“… One of the country’s greatest treasures of folk music …” (Cincinnati.com)
By R.J. Slately, Dec. 2015
Singer-songwriter and string instrumentalist Andru Bemis recently visited Tulsa, Oklahoma for the first time, to the delight of audiences and the benefit of numerous musical instruments. Bemis—who tours nationally, regularly impressing with his driving clawhammer banjo playing, old-time Irish fiddling, nimble finger-picking on the guitar, humorous and heartfelt songs, and crowd-friendly personality—arrived in mid-October and played several times while in town. His performances included a Friday night gig at the popular Coffee House on Cherry Street, a Wednesday evening service at All Souls Unitarian Church (accompanied during one number by pianist Rick Fortner, the church’s musical director), and a greatly appreciated voluntary show for Methodist Manor retirement community. Continue reading “Andru Bemis Visits Tulsa For First Time” — article and photos by R.J. Slately
Multi-instrumentalist, South Haven native and Renaissance man Andru Bemis has spent the past decade or so making his way across the country carrying his instruments on his back, spreading folk songs like apple seeds as he goes. Bemis is a churched-up version of the hobo you imagine in the back of a railcar, picking on a stringed instrument, coasting off into the sunset. But Bemis is much more than just a picker in a bowler hat: this is a folk musician’s folk musician, singing his own lyrics alongside traditional songs in his signature bluegrass-y warble; swapping between banjo, guitar, fiddle and ukulele onstage; and nodding to folk styles from Celtic and Cajun to more modern styles and back to pure Americana. — Recoil Magazine [Grand Rapids, MI]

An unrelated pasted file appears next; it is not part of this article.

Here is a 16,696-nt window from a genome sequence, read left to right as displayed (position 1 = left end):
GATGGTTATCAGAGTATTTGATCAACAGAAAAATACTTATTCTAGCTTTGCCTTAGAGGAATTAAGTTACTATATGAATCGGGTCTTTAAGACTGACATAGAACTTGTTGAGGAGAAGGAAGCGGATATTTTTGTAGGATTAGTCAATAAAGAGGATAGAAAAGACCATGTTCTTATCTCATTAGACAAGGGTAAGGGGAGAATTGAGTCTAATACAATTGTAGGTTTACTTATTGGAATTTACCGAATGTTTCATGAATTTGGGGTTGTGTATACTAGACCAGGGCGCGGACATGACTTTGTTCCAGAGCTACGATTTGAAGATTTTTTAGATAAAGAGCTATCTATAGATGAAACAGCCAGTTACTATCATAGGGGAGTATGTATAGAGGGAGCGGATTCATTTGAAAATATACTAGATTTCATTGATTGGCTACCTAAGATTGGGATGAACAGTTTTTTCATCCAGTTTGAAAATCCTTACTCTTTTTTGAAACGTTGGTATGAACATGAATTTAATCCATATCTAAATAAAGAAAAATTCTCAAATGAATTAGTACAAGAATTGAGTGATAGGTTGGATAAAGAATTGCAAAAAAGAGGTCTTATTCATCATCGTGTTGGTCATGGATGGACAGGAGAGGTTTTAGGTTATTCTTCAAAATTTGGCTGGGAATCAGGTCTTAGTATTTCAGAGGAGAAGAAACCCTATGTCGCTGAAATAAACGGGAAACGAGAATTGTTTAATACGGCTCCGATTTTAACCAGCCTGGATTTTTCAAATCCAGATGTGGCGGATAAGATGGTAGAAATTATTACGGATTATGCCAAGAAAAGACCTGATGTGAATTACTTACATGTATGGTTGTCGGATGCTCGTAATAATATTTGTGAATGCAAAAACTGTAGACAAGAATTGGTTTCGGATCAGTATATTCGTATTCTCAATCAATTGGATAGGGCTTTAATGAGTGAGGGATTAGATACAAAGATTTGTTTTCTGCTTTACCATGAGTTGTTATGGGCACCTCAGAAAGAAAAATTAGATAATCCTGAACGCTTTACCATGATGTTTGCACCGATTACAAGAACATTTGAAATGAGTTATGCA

… “Andru Bemis, hailing from South Haven, Mich., opened the evening at 7 p.m. and thrilled the audience for about an hour.
Bemis’ songs were story-like. He had great stage presence and a good sense of humor.
To top that, Bemis was a wizard on the acoustic guitar, fiddle and banjo.
Bemis, 35, travels from show to show via public transportation, most often using buses, trains or even hitchhiking.
I had the chance to interview him Sunday.
Bemis had high praise for the Dirtsandwich Music Co.
“It’s beautiful,” he said. “And what really sets it part [sic] is it’s about music. It’s not about beer or food, with music in the background. What they are selling is music. It’s really rare to find that.”
In the early to mid-2000s, Bemis would play 150-200 shows per year.
From 2007 to 2011, he concentrated mainly on a venue (Foundry Hall) in South Haven, which is a non-profit, all-ages community center and performance venue.
Now, he’s back to playing at least 150 concerts annually.
Bemis said he’s been playing violin since he was 3 or 4 years old. He added the acoustic guitar to his repertoire about 1995 and then picked up the banjo in 2003.
Bemis had a great time playing Sunday for the Norwalk audience.
“I thought it was great,” he said. “It was a good time and that’s what it is all about.”
Bemis will return to Dirtsandwich on May 9.” …. – Scott Seitz, Entertainment, Norwalk County Reflector [Norwalk, OH]
… When things finally got rockin’ and rollin’—er, so to speak, [John C. Reilly] came out and introduced their warm up act (the first time I’ve ever been present for a warm up and NOT wanted to kill myself) Andru Bemis, who played some sweet-ass banjo and sang old folk songs, real old ones, like the first ones ever. He warmed up the crowd sufficiently, inducing a sing along and called himself the canary of the show, coming out to see what kind of crowd they had on their hands …” — The Reel Scoop